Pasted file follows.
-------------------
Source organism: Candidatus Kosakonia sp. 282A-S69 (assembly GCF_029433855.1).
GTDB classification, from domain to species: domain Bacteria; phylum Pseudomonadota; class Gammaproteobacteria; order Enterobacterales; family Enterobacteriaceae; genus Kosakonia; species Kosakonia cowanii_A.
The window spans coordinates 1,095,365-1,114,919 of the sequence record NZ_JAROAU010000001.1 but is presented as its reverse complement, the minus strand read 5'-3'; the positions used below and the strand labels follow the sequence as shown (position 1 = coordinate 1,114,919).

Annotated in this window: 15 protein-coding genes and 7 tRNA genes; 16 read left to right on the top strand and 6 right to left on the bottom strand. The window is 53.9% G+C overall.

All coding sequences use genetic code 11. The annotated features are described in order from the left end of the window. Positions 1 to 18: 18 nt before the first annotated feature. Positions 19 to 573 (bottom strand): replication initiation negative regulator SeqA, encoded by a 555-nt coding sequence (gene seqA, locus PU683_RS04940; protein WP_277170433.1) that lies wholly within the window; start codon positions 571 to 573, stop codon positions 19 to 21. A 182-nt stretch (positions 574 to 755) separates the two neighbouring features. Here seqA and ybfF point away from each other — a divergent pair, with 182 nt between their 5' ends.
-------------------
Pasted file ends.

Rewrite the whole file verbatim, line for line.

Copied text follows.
Source organism: Candidatus Kosakonia sp. 282A-S69 (assembly GCF_029433855.1).
GTDB classification, from domain to species: domain Bacteria; phylum Pseudomonadota; class Gammaproteobacteria; order Enterobacterales; family Enterobacteriaceae; genus Kosakonia; species Kosakonia cowanii_A.
The window spans coordinates 1,095,365-1,114,919 of the sequence record NZ_JAROAU010000001.1 but is presented as its reverse complement, the minus strand read 5'-3'; the positions used below and the strand labels follow the sequence as shown (position 1 = coordinate 1,114,919).

Annotated in this window: 15 protein-coding genes and 7 tRNA genes; 16 read left to right on the top strand and 6 right to left on the bottom strand. The window is 53.9% G+C overall.

All coding sequences use genetic code 11. The annotated features are described in order from the left end of the window. Positions 1 to 18: 18 nt before the first annotated feature. Positions 19 to 573 (bottom strand): replication initiation negative regulator SeqA, encoded by a 555-nt coding sequence (gene seqA, locus PU683_RS04940; protein WP_277170433.1) that lies wholly within the window; start codon positions 571 to 573, stop codon positions 19 to 21. A 182-nt stretch (positions 574 to 755) separates the two neighbouring features. Here seqA and ybfF point away from each other — a divergent pair, with 182 nt between their 5' ends.